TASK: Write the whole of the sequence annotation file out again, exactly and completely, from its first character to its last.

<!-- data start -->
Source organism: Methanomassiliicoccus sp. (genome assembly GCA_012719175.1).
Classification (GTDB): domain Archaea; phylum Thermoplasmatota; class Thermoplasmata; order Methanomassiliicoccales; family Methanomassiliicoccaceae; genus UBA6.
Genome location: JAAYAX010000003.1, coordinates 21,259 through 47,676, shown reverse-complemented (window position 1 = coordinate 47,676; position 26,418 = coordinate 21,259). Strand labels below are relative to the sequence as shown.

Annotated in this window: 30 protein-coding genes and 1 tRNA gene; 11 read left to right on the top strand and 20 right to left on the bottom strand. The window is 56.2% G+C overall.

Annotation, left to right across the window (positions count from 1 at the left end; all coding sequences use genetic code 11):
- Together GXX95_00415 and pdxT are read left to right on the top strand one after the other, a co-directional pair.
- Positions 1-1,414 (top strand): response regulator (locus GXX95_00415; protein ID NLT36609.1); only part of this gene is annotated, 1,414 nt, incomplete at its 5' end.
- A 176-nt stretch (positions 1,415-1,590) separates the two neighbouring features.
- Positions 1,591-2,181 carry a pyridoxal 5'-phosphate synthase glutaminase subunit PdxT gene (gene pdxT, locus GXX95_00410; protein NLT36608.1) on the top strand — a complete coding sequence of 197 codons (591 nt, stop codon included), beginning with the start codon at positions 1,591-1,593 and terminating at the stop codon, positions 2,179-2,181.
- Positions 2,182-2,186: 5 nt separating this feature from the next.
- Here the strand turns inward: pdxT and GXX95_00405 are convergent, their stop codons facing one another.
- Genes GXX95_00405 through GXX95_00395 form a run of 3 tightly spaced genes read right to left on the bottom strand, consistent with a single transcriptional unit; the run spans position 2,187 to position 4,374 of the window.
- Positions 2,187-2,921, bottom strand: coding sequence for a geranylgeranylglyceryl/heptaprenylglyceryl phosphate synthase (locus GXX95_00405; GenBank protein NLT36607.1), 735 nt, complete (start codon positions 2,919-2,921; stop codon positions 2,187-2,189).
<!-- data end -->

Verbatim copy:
Source organism: Methanomassiliicoccus sp. (genome assembly GCA_012719175.1).
Classification (GTDB): domain Archaea; phylum Thermoplasmatota; class Thermoplasmata; order Methanomassiliicoccales; family Methanomassiliicoccaceae; genus UBA6.
Genome location: JAAYAX010000003.1, coordinates 21,259 through 47,676, shown reverse-complemented (window position 1 = coordinate 47,676; position 26,418 = coordinate 21,259). Strand labels below are relative to the sequence as shown.

Annotated in this window: 30 protein-coding genes and 1 tRNA gene; 11 read left to right on the top strand and 20 right to left on the bottom strand. The window is 56.2% G+C overall.

Annotation, left to right across the window (positions count from 1 at the left end; all coding sequences use genetic code 11):
- Together GXX95_00415 and pdxT are read left to right on the top strand one after the other, a co-directional pair.
- Positions 1-1,414 (top strand): response regulator (locus GXX95_00415; protein ID NLT36609.1); only part of this gene is annotated, 1,414 nt, incomplete at its 5' end.
- A 176-nt stretch (positions 1,415-1,590) separates the two neighbouring features.
- Positions 1,591-2,181 carry a pyridoxal 5'-phosphate synthase glutaminase subunit PdxT gene (gene pdxT, locus GXX95_00410; protein NLT36608.1) on the top strand — a complete coding sequence of 197 codons (591 nt, stop codon included), beginning with the start codon at positions 1,591-1,593 and terminating at the stop codon, positions 2,179-2,181.
- Positions 2,182-2,186: 5 nt separating this feature from the next.
- Here the strand turns inward: pdxT and GXX95_00405 are convergent, their stop codons facing one another.
- Genes GXX95_00405 through GXX95_00395 form a run of 3 tightly spaced genes read right to left on the bottom strand, consistent with a single transcriptional unit; the run spans position 2,187 to position 4,374 of the window.
- Positions 2,187-2,921, bottom strand: coding sequence for a geranylgeranylglyceryl/heptaprenylglyceryl phosphate synthase (locus GXX95_00405; GenBank protein NLT36607.1), 735 nt, complete (start codon positions 2,919-2,921; stop codon positions 2,187-2,189).